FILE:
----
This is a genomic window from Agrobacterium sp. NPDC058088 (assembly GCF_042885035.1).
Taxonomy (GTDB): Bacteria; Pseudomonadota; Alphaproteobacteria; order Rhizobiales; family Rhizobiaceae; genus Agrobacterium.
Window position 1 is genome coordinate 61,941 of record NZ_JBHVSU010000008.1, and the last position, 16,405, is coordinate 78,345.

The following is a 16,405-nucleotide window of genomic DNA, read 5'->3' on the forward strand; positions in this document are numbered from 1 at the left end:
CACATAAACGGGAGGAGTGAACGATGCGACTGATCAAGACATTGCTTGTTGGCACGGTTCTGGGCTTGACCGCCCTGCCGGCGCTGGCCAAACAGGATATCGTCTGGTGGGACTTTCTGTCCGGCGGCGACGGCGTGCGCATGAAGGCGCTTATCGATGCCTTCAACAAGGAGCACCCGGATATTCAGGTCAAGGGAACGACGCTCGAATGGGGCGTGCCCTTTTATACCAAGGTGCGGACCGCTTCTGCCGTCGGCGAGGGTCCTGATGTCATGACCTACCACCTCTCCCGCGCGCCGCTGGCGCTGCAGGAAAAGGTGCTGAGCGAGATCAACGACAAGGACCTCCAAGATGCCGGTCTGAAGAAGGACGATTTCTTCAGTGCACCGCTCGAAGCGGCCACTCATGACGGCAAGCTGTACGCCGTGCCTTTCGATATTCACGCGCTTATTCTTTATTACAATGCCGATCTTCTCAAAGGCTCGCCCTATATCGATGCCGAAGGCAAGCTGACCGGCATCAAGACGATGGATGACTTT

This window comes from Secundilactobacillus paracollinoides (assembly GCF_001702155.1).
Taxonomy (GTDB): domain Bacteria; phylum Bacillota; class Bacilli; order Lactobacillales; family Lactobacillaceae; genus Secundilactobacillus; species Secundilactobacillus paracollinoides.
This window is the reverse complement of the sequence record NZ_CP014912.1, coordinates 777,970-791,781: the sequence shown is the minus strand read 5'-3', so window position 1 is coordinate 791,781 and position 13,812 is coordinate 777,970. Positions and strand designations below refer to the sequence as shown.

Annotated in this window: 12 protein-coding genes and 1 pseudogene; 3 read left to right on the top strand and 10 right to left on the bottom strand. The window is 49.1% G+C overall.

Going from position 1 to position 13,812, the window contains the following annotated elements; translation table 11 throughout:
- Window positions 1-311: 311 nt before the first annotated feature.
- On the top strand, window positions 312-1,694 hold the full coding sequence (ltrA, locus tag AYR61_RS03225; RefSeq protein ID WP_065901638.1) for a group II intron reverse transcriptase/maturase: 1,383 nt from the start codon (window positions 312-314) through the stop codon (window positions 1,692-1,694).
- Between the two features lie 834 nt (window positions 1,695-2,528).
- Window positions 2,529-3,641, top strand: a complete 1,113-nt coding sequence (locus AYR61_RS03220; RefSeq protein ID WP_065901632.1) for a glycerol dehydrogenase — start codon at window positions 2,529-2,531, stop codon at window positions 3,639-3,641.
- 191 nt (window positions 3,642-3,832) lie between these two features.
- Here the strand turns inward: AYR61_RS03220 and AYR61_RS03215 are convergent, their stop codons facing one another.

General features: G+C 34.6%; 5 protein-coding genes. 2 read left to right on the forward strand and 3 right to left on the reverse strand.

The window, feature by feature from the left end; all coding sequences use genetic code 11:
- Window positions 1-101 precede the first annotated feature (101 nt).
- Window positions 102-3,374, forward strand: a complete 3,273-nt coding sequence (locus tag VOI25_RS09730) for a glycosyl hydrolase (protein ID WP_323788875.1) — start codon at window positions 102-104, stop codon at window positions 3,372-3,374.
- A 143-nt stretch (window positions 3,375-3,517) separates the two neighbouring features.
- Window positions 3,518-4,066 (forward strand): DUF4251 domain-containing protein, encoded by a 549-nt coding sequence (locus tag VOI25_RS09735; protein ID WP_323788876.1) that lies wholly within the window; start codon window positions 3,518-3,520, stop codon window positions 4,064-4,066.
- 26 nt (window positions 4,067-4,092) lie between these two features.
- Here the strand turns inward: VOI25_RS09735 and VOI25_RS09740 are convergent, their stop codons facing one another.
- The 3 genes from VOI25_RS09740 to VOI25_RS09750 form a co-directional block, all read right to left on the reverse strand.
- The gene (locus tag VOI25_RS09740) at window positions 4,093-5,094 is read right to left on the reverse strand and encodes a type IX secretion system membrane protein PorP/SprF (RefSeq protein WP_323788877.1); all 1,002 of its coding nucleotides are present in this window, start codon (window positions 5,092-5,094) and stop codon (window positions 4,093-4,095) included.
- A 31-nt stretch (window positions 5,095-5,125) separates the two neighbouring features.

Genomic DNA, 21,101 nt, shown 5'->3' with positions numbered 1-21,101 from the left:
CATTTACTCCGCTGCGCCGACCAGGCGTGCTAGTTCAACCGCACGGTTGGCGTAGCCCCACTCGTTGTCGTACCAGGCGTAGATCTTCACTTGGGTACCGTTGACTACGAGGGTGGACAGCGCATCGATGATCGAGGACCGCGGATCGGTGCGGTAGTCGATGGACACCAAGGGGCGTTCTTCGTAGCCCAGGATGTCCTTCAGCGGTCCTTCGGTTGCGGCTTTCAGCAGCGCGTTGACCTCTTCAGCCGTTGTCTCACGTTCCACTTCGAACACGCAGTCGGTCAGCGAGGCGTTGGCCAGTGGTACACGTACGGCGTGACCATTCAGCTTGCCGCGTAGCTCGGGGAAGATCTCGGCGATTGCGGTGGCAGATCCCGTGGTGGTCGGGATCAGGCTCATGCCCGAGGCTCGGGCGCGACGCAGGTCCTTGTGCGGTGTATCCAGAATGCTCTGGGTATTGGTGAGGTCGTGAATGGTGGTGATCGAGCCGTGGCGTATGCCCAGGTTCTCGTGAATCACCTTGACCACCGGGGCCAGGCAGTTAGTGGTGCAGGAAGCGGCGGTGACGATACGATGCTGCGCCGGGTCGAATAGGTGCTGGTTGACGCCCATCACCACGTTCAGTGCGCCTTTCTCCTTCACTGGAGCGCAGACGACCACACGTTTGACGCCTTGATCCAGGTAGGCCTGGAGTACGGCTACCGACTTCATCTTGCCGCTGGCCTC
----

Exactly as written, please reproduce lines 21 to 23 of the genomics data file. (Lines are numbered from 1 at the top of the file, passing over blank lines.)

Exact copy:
- A 143-nt stretch (window positions 3,375-3,517) separates the two neighbouring features.
- Window positions 3,518-4,066 (forward strand): DUF4251 domain-containing protein, encoded by a 549-nt coding sequence (locus tag VOI25_RS09735; protein ID WP_323788876.1) that lies wholly within the window; start codon window positions 3,518-3,520, stop codon window positions 4,064-4,066.
- 26 nt (window positions 4,067-4,092) lie between these two features.